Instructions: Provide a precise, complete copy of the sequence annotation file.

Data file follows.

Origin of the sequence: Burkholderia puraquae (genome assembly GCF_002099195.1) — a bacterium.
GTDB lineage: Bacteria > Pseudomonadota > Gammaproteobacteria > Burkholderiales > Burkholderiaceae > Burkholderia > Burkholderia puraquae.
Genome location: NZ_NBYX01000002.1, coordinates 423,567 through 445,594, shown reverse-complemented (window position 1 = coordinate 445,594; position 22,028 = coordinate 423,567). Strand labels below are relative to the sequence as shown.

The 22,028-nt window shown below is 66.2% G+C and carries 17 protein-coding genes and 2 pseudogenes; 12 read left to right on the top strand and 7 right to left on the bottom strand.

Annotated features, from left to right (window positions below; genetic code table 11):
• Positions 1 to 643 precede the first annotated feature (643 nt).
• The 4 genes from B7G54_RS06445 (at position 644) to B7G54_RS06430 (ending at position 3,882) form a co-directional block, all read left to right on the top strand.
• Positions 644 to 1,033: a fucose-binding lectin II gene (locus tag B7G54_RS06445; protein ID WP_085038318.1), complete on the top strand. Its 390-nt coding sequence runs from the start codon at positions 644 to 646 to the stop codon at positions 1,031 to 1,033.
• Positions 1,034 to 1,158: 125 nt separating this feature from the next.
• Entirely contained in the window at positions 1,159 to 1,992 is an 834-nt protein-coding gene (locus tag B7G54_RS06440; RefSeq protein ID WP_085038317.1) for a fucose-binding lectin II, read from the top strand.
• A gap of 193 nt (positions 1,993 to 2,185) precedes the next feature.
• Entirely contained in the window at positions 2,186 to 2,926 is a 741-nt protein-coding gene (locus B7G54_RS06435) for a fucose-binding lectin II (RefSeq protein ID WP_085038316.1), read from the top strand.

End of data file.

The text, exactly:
Origin of the sequence: Burkholderia puraquae (genome assembly GCF_002099195.1) — a bacterium.
GTDB lineage: Bacteria > Pseudomonadota > Gammaproteobacteria > Burkholderiales > Burkholderiaceae > Burkholderia > Burkholderia puraquae.
Genome location: NZ_NBYX01000002.1, coordinates 423,567 through 445,594, shown reverse-complemented (window position 1 = coordinate 445,594; position 22,028 = coordinate 423,567). Strand labels below are relative to the sequence as shown.

The 22,028-nt window shown below is 66.2% G+C and carries 17 protein-coding genes and 2 pseudogenes; 12 read left to right on the top strand and 7 right to left on the bottom strand.

Annotated features, from left to right (window positions below; genetic code table 11):
• Positions 1 to 643 precede the first annotated feature (643 nt).
• The 4 genes from B7G54_RS06445 (at position 644) to B7G54_RS06430 (ending at position 3,882) form a co-directional block, all read left to right on the top strand.
• Positions 644 to 1,033: a fucose-binding lectin II gene (locus tag B7G54_RS06445; protein ID WP_085038318.1), complete on the top strand. Its 390-nt coding sequence runs from the start codon at positions 644 to 646 to the stop codon at positions 1,031 to 1,033.
• Positions 1,034 to 1,158: 125 nt separating this feature from the next.
• Entirely contained in the window at positions 1,159 to 1,992 is an 834-nt protein-coding gene (locus tag B7G54_RS06440; RefSeq protein ID WP_085038317.1) for a fucose-binding lectin II, read from the top strand.
• A gap of 193 nt (positions 1,993 to 2,185) precedes the next feature.
• Entirely contained in the window at positions 2,186 to 2,926 is a 741-nt protein-coding gene (locus B7G54_RS06435) for a fucose-binding lectin II (RefSeq protein ID WP_085038316.1), read from the top strand.